Making of International Law

"When … decisions are made by authorized persons or organs, in appropriate forums, within the framework of established practices and norms, then what occurs is legal decision-making … international law is a continuing process of authoritative decisions. This view rejects the notion of law merely as the impartial application of rules. International law is the entire decision-making process and not just the reference to the trend of past decisions which are termed ‘rules’".


Higgins, R, Problems and Process: International Law and How we Use it, Oxford, Clarendon Press, 1995.


If international law is not a set of enforced rules, then how is it binding?


The normative existence of law comes from the political acceptance of states (historically and now) that international law exists and is binding on them.


“All normal governments employ experts to provide routine and other advice on matters of international law and constantly define their relations with other states in terms of international law. Governments and their officials routinely use rules which they have for a very long time called the ‘law of nations’ or ‘international law’. It is not the case that the resort to law is propagandist - though it sometimes is. The evidence is that reference to international law has been a normal part of the process of decision-making.”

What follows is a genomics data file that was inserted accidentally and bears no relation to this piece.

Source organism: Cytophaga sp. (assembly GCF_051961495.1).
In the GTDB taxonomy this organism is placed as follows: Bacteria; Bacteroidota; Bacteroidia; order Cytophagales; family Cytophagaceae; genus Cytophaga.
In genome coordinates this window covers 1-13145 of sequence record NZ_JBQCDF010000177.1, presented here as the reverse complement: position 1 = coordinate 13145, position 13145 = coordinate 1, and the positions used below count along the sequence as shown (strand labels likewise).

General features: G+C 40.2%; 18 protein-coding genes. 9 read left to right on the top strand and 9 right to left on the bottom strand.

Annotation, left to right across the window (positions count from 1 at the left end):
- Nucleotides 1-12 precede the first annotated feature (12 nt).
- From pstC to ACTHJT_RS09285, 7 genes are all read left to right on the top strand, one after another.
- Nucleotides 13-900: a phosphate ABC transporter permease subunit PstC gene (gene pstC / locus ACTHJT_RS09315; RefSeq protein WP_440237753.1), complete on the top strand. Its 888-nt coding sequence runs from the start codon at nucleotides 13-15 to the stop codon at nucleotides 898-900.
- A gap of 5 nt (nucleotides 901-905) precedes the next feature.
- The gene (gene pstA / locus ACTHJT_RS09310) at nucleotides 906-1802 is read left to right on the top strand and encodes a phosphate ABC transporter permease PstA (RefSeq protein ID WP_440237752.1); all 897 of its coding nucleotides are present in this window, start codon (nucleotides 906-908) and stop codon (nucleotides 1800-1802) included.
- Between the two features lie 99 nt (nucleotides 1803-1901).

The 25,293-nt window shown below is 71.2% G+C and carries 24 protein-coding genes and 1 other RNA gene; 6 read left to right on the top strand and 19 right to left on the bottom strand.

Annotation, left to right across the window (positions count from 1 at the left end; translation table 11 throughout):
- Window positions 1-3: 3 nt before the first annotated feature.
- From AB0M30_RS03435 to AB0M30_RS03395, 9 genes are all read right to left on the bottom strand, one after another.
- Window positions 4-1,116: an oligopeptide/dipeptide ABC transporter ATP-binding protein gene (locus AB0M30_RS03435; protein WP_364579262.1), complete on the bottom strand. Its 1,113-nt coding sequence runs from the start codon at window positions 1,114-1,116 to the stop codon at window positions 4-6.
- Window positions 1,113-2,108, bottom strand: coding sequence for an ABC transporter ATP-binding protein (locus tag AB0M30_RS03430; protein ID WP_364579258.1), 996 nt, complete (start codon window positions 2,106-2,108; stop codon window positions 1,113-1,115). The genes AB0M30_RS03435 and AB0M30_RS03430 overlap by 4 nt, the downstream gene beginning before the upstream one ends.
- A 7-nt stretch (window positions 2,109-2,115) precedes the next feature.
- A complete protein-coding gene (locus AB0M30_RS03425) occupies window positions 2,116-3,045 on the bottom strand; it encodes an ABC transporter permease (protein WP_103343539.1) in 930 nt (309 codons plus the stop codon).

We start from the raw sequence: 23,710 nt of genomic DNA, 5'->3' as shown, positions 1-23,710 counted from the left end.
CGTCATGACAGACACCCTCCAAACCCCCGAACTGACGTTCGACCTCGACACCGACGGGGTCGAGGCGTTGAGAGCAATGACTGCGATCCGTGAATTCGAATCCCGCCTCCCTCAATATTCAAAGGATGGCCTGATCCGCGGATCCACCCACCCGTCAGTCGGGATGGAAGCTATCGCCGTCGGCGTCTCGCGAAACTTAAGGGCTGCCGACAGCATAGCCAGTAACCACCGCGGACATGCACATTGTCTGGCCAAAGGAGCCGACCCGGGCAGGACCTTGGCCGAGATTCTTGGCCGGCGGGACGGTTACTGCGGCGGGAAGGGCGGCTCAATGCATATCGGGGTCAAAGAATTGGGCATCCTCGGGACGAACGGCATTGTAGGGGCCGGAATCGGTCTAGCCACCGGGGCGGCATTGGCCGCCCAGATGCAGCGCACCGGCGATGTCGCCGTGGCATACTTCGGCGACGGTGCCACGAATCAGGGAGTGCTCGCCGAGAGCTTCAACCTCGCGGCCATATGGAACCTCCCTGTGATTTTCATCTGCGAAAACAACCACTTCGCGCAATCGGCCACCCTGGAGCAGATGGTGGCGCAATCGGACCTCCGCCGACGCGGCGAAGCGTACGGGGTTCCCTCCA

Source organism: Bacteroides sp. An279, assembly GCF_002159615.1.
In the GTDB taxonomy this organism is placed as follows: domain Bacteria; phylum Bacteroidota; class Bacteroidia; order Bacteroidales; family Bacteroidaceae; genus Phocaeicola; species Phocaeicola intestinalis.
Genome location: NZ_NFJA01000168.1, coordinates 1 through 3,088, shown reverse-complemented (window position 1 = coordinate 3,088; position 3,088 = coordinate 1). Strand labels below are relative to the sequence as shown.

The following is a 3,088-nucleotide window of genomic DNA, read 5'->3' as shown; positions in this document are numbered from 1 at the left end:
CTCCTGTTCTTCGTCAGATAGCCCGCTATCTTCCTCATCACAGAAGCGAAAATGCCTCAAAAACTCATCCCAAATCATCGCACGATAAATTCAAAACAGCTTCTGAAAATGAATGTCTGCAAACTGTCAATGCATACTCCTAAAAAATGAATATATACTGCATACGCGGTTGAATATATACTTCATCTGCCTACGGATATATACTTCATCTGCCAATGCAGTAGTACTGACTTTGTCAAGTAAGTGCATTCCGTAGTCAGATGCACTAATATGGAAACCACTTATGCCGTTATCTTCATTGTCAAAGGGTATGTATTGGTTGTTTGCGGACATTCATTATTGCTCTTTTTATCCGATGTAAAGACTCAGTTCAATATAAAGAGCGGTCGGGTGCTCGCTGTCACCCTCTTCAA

Brownlie I., ‘The Reality and Efficacy of International Law’, 1981 LII British Yearbook of International Law 1.



In other words, government officials, officials of international organisations and diplomats all refer to international law as a matter of routine when conducting international relations with one another.


It is true to say that international law is occasionally breached, and on occasion, that breach can be serious, and it may not be possible to bring that breach to an end. Nevertheless, in the words of Professor Louis Henkin: “Almost all nations observe almost all principles of international law and almost all of their obligations almost all of the time.”


Henkin L., ‘How Nations Behave’, Columbia University Press, 1979.


One of the key enforcement mechanisms is reciprocity. This is most apparent about the law of diplomatic privileges and immunities about which most states are both rending and receiving states. According to Professor Eileen Denza, the foremost authority on diplomatic law:


Reciprocity is itself “a constant and effective sanction for the observance of nearly all the rules of [diplomatic law] … Every state is both a sending and receiving state. Its representatives abroad are in some sense always hostages. Even on minor matters of privilege and protocol, their treatment may be based on reciprocity. For the most part, failure to accord privileges or immunities to diplomatic missions or their members is immediately apparent and is likely to be met by appropriate countermeasures.


Denza, E., ‘Diplomatic Law’, 4th Edn, OUP, 2016, p. 2.


The starting point for an understanding of what are the sources of international law is Article 38(1) of the Statute of the International Court of Justice 1945, which states as follows:

  1. The Court, whose function is to decide by international law such disputes as are submitted to it, shall apply:

a) international conventions, whether general or particular, establishing rules expressly recognized by the contesting states;